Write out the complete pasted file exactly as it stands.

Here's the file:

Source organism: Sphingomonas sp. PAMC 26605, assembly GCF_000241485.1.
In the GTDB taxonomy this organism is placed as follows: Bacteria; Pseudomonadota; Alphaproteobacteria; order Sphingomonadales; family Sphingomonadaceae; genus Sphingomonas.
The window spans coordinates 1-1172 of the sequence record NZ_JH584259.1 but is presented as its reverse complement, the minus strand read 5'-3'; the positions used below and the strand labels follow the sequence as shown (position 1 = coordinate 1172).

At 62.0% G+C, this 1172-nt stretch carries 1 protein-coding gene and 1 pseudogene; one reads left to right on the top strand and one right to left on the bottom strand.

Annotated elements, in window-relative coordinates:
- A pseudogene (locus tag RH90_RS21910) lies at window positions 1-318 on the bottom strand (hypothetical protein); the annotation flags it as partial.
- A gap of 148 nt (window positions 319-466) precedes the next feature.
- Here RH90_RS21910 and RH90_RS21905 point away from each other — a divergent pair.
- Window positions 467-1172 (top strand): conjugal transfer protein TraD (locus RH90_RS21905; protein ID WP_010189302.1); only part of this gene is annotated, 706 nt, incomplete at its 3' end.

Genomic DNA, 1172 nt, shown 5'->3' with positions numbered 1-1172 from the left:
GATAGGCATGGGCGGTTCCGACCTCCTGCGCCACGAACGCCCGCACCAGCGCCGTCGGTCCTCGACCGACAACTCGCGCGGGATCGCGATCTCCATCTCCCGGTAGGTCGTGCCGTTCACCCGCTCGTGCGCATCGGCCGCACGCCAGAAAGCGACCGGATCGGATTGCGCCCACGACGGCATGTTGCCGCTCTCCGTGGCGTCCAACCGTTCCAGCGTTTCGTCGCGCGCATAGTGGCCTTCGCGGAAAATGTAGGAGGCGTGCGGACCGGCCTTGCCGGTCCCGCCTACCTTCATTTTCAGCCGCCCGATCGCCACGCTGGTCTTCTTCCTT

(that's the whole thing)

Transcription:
Source organism: Sphingomonas sp. PAMC 26605, assembly GCF_000241485.1.
In the GTDB taxonomy this organism is placed as follows: Bacteria; Pseudomonadota; Alphaproteobacteria; order Sphingomonadales; family Sphingomonadaceae; genus Sphingomonas.
The window spans coordinates 1-1172 of the sequence record NZ_JH584259.1 but is presented as its reverse complement, the minus strand read 5'-3'; the positions used below and the strand labels follow the sequence as shown (position 1 = coordinate 1172).

At 62.0% G+C, this 1172-nt stretch carries 1 protein-coding gene and 1 pseudogene; one reads left to right on the top strand and one right to left on the bottom strand.

Annotated elements, in window-relative coordinates:
- A pseudogene (locus tag RH90_RS21910) lies at window positions 1-318 on the bottom strand (hypothetical protein); the annotation flags it as partial.
- A gap of 148 nt (window positions 319-466) precedes the next feature.
- Here RH90_RS21910 and RH90_RS21905 point away from each other — a divergent pair.
- Window positions 467-1172 (top strand): conjugal transfer protein TraD (locus RH90_RS21905; protein ID WP_010189302.1); only part of this gene is annotated, 706 nt, incomplete at its 3' end.

Genomic DNA, 1172 nt, shown 5'->3' with positions numbered 1-1172 from the left:
GATAGGCATGGGCGGTTCCGACCTCCTGCGCCACGAACGCCCGCACCAGCGCCGTCGGTCCTCGACCGACAACTCGCGCGGGATCGCGATCTCCATCTCCCGGTAGGTCGTGCCGTTCACCCGCTCGTGCGCATCGGCCGCACGCCAGAAAGCGACCGGATCGGATTGCGCCCACGACGGCATGTTGCCGCTCTCCGTGGCGTCCAACCGTTCCAGCGTTTCGTCGCGCGCATAGTGGCCTTCGCGGAAAATGTAGGAGGCGTGCGGACCGGCCTTGCCGGTCCCGCCTACCTTCATTTTCAGCCGCCCGATCGCCACGCTGGTCTTCTTCCTT